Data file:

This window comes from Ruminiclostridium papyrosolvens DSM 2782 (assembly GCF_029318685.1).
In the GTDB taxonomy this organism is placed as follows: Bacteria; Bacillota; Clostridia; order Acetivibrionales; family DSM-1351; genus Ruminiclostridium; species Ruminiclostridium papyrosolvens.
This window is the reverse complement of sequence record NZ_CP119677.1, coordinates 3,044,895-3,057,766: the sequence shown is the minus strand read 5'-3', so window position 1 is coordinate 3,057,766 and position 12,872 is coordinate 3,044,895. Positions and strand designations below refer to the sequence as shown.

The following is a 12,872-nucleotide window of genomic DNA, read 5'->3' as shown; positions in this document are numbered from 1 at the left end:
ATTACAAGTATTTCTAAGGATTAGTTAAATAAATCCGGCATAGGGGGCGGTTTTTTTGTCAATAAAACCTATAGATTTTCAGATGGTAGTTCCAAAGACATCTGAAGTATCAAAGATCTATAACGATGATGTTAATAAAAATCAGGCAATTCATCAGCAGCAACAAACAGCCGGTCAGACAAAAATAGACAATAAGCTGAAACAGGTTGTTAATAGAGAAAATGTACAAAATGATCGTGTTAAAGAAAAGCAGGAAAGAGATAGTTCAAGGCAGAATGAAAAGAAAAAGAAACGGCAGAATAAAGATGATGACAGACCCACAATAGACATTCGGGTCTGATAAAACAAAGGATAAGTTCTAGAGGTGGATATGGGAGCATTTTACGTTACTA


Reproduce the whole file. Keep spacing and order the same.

This window comes from Ruminiclostridium papyrosolvens DSM 2782 (assembly GCF_029318685.1).
In the GTDB taxonomy this organism is placed as follows: Bacteria; Bacillota; Clostridia; order Acetivibrionales; family DSM-1351; genus Ruminiclostridium; species Ruminiclostridium papyrosolvens.
This window is the reverse complement of sequence record NZ_CP119677.1, coordinates 3,044,895-3,057,766: the sequence shown is the minus strand read 5'-3', so window position 1 is coordinate 3,057,766 and position 12,872 is coordinate 3,044,895. Positions and strand designations below refer to the sequence as shown.

The following is a 12,872-nucleotide window of genomic DNA, read 5'->3' as shown; positions in this document are numbered from 1 at the left end:
ATTACAAGTATTTCTAAGGATTAGTTAAATAAATCCGGCATAGGGGGCGGTTTTTTTGTCAATAAAACCTATAGATTTTCAGATGGTAGTTCCAAAGACATCTGAAGTATCAAAGATCTATAACGATGATGTTAATAAAAATCAGGCAATTCATCAGCAGCAACAAACAGCCGGTCAGACAAAAATAGACAATAAGCTGAAACAGGTTGTTAATAGAGAAAATGTACAAAATGATCGTGTTAAAGAAAAGCAGGAAAGAGATAGTTCAAGGCAGAATGAAAAGAAAAAGAAACGGCAGAATAAAGATGATGACAGACCCACAATAGACATTCGGGTCTGATAAAACAAAGGATAAGTTCTAGAGGTGGATATGGGAGCATTTTACGTTACTA